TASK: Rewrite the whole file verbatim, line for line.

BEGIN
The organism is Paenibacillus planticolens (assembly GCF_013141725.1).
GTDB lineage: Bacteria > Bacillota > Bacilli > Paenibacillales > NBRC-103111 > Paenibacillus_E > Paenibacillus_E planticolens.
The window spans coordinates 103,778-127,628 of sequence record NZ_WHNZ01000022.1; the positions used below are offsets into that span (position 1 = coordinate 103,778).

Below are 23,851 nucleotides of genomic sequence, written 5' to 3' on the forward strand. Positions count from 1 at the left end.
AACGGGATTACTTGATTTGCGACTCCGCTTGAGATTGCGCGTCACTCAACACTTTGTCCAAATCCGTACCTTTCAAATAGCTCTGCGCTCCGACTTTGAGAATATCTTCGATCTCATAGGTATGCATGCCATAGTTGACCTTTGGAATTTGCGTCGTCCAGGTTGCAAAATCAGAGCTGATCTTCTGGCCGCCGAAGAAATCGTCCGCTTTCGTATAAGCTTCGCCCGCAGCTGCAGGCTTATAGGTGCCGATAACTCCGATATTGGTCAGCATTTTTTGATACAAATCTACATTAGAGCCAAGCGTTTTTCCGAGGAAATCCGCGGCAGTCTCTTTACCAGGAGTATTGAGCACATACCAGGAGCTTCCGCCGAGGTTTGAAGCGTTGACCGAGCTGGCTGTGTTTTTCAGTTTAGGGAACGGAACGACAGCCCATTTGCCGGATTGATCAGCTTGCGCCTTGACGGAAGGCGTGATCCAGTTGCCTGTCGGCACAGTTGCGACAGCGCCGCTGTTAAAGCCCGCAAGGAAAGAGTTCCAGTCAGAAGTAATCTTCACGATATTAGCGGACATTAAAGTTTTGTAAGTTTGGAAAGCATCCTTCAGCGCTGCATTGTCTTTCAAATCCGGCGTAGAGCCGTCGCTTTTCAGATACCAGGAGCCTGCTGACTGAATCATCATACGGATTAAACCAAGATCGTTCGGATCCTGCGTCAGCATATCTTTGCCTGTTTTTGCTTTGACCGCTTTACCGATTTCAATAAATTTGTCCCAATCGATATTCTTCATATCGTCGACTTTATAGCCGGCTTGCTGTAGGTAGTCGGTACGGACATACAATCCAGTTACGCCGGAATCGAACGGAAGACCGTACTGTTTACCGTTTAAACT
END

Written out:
The organism is Paenibacillus planticolens (assembly GCF_013141725.1).
GTDB lineage: Bacteria > Bacillota > Bacilli > Paenibacillales > NBRC-103111 > Paenibacillus_E > Paenibacillus_E planticolens.
The window spans coordinates 103,778-127,628 of sequence record NZ_WHNZ01000022.1; the positions used below are offsets into that span (position 1 = coordinate 103,778).

Below are 23,851 nucleotides of genomic sequence, written 5' to 3' on the forward strand. Positions count from 1 at the left end.
AACGGGATTACTTGATTTGCGACTCCGCTTGAGATTGCGCGTCACTCAACACTTTGTCCAAATCCGTACCTTTCAAATAGCTCTGCGCTCCGACTTTGAGAATATCTTCGATCTCATAGGTATGCATGCCATAGTTGACCTTTGGAATTTGCGTCGTCCAGGTTGCAAAATCAGAGCTGATCTTCTGGCCGCCGAAGAAATCGTCCGCTTTCGTATAAGCTTCGCCCGCAGCTGCAGGCTTATAGGTGCCGATAACTCCGATATTGGTCAGCATTTTTTGATACAAATCTACATTAGAGCCAAGCGTTTTTCCGAGGAAATCCGCGGCAGTCTCTTTACCAGGAGTATTGAGCACATACCAGGAGCTTCCGCCGAGGTTTGAAGCGTTGACCGAGCTGGCTGTGTTTTTCAGTTTAGGGAACGGAACGACAGCCCATTTGCCGGATTGATCAGCTTGCGCCTTGACGGAAGGCGTGATCCAGTTGCCTGTCGGCACAGTTGCGACAGCGCCGCTGTTAAAGCCCGCAAGGAAAGAGTTCCAGTCAGAAGTAATCTTCACGATATTAGCGGACATTAAAGTTTTGTAAGTTTGGAAAGCATCCTTCAGCGCTGCATTGTCTTTCAAATCCGGCGTAGAGCCGTCGCTTTTCAGATACCAGGAGCCTGCTGACTGAATCATCATACGGATTAAACCAAGATCGTTCGGATCCTGCGTCAGCATATCTTTGCCTGTTTTTGCTTTGACCGCTTTACCGATTTCAATAAATTTGTCCCAATCGATATTCTTCATATCGTCGACTTTATAGCCGGCTTGCTGTAGGTAGTCGGTACGGACATACAATCCAGTTACGCCGGAATCGAACGGAAGACCGTACTGTTTACCGTTTAAACT